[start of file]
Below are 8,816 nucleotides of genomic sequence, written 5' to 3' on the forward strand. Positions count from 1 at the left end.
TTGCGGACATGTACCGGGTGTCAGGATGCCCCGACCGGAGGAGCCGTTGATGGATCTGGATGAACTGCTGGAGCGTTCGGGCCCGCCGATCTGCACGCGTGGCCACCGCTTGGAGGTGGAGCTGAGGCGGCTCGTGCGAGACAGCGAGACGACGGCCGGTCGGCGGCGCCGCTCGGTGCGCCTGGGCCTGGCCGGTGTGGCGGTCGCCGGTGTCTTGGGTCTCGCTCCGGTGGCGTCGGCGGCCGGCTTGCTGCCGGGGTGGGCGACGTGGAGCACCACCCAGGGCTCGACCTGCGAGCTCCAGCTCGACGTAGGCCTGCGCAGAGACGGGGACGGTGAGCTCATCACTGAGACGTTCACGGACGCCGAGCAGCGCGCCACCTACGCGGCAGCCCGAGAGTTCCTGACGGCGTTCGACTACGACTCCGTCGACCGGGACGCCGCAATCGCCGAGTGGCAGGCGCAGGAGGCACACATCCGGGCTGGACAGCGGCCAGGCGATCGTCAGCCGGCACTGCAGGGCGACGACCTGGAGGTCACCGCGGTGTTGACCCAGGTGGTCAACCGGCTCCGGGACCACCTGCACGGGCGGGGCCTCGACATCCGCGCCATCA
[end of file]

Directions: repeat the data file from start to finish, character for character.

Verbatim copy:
Below are 8,816 nucleotides of genomic sequence, written 5' to 3' on the forward strand. Positions count from 1 at the left end.
TTGCGGACATGTACCGGGTGTCAGGATGCCCCGACCGGAGGAGCCGTTGATGGATCTGGATGAACTGCTGGAGCGTTCGGGCCCGCCGATCTGCACGCGTGGCCACCGCTTGGAGGTGGAGCTGAGGCGGCTCGTGCGAGACAGCGAGACGACGGCCGGTCGGCGGCGCCGCTCGGTGCGCCTGGGCCTGGCCGGTGTGGCGGTCGCCGGTGTCTTGGGTCTCGCTCCGGTGGCGTCGGCGGCCGGCTTGCTGCCGGGGTGGGCGACGTGGAGCACCACCCAGGGCTCGACCTGCGAGCTCCAGCTCGACGTAGGCCTGCGCAGAGACGGGGACGGTGAGCTCATCACTGAGACGTTCACGGACGCCGAGCAGCGCGCCACCTACGCGGCAGCCCGAGAGTTCCTGACGGCGTTCGACTACGACTCCGTCGACCGGGACGCCGCAATCGCCGAGTGGCAGGCGCAGGAGGCACACATCCGGGCTGGACAGCGGCCAGGCGATCGTCAGCCGGCACTGCAGGGCGACGACCTGGAGGTCACCGCGGTGTTGACCCAGGTGGTCAACCGGCTCCGGGACCACCTGCACGGGCGGGGCCTCGACATCCGCGCCATCA